ContentThis class conducts and supports experiments for a specifically designed genuine research project. We will carry out biological-chemical enzyme evolution experiments using molecular genetic mutation technologies and in vivo selection in recombinant bacterial strains. The relevant technologies will be taught to the students, such as the preparation of competent cells, production and isolation of DNA fragments, transformation of gene libraries, and DNA sequencing. The course participants will generate a variety of different variants of a chorismate mutase. Individual enzyme catalysts will be purified and subsequently characterized using several different spectroscopic methods. The detailed chemical-physical analyses include determination of the enzymes' kinetic parameters, their molecular mass, and the integrity of the protein structure. The students will present the results obtained from their individual evolution experiments at the end of the semester. We expect that during this lab course we will not only generate novel enzymes, but also gain new mechanistic insights into the investigated catalyst.
Lecture notesThe necessary documents and protocols will be distributed to the participants during the course.
LiteratureGeneral literature to "Directed Evolution" and chorismate mutases, e.g.:

– Taylor, S. V., P. Kast & D. Hilvert. 2001. Investigating and engineering enzymes by genetic selection. Angew. Chem. Int. Ed. 40: 3310-3335.

– Jäckel, C., P. Kast & D. Hilvert. 2008. Protein design by directed evolution. Annu. Rev. Biophys. 37: 153-173.

– Roderer, K. & P. Kast. 2009. Evolutionary cycles for pericyclic reactions – Or why we keep mutating mutases. Chimia 63: 313-317.

Further literature will be indicated in the distributed script.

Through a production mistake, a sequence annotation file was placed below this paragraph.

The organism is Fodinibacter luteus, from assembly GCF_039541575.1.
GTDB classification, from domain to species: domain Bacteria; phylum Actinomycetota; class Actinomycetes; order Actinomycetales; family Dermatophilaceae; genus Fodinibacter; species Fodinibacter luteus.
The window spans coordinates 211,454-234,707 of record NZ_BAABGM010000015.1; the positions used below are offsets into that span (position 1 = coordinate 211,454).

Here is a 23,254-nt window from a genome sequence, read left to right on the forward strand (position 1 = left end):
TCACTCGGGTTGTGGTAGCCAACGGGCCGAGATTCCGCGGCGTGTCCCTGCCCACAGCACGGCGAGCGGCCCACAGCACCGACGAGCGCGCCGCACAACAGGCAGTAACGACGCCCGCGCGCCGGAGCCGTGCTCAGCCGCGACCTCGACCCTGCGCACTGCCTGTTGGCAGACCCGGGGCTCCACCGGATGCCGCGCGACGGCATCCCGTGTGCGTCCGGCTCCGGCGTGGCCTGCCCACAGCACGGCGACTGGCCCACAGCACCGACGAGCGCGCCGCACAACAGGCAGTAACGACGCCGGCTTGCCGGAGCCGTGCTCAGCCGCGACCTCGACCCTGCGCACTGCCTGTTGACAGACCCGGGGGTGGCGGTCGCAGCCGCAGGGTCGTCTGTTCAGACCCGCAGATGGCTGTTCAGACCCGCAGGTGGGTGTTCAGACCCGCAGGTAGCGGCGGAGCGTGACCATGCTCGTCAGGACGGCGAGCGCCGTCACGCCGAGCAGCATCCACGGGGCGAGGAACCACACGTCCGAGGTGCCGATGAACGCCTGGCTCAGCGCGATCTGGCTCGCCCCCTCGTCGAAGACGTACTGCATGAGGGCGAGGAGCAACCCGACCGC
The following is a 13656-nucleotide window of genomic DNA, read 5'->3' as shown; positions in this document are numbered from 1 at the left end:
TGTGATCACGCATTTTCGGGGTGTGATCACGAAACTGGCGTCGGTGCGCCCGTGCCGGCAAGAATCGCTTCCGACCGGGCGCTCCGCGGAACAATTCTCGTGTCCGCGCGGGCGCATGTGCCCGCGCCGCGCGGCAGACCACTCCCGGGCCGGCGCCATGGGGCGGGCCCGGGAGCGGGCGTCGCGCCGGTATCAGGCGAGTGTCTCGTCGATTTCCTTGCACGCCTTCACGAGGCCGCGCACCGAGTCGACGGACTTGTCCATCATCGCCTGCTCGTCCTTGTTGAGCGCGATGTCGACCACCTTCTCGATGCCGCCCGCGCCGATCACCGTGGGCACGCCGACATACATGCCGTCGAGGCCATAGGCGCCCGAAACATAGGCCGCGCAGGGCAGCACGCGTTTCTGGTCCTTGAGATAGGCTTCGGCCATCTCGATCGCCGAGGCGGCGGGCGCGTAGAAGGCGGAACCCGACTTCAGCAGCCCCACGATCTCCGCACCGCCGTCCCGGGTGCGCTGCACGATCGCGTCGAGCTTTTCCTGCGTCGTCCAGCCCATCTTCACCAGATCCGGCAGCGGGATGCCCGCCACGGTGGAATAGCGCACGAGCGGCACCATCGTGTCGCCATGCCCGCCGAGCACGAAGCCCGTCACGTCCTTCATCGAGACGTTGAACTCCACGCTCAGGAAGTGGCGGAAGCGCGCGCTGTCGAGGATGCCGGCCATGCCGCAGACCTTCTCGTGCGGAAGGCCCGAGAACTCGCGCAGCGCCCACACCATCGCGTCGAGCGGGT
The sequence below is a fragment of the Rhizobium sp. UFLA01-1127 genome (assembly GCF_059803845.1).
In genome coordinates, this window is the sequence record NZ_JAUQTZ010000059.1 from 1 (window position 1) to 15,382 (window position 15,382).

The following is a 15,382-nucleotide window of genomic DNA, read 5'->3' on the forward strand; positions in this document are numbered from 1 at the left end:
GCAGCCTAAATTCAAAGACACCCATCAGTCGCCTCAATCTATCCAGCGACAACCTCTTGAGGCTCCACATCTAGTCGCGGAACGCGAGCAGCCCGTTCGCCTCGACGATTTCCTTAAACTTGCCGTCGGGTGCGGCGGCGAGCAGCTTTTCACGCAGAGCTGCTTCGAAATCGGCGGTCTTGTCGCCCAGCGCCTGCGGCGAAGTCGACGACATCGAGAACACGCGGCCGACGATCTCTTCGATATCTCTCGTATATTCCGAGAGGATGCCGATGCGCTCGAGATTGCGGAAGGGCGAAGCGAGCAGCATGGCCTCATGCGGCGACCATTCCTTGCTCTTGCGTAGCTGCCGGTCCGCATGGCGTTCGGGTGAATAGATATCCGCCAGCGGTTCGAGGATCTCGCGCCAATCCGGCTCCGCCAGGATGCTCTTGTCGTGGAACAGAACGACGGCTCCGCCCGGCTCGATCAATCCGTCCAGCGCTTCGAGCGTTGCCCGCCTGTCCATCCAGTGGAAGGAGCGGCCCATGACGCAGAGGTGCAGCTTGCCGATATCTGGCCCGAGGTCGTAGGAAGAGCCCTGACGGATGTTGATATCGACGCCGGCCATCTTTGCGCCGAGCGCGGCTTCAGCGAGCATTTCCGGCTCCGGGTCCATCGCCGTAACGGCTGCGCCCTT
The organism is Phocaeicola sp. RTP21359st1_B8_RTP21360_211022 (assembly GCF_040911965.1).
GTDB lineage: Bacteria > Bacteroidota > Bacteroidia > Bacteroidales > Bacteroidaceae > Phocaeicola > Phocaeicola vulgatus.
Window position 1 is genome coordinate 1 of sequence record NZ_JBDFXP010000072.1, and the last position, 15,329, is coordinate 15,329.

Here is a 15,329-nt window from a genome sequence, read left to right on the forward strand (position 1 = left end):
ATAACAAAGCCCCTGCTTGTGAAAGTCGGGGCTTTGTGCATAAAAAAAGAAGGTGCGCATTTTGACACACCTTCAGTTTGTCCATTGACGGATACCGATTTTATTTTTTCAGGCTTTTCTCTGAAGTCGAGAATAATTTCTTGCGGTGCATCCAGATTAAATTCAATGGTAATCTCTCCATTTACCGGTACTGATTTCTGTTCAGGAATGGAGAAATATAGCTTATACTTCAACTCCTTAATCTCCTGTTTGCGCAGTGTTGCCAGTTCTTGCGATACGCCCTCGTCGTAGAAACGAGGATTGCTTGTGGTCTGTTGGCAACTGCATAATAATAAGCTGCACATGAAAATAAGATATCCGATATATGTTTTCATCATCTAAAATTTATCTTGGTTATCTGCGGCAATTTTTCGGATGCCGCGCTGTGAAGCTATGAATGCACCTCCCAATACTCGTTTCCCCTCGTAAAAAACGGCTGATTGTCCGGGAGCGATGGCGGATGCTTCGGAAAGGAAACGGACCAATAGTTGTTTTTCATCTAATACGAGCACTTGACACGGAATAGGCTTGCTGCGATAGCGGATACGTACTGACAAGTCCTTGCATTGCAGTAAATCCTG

Prerequisites / Notice- This laboratory course will involve experiments that require a tight schedule and (sometimes) long (!) working days.
- The projects of this course are tightly linked to the ones of the Biology BSc course "529-0739-01 Biological Chemistry B: New Enzymes from Directed Evolution Experiments", which takes place as a block course during the month of November. There will be joint lectures for the participants of both courses during that time. The teaching language is English.
- The number of participants for the laboratory class is limited. It is mandatory to sign up for the course directly with P. Kast no later than September 1, prior to the start of the fall semester. Until then it will be decided whether the course will take place.
- A valid registration is considered a commitment for attendance of the entire semester course, as involved material orders and experimental preparations are necessary and, once the class has started, the flow of the experiments must not be interrupted by individual absences. In case of an emergency, please immediately notify P. Kast.
- For more information, see also http://www.kast.ethz.ch/teaching.html or contact P. Kast directly (HCI F 333, Tel. 044 632 29 08, kast@org.chem.ethz.ch).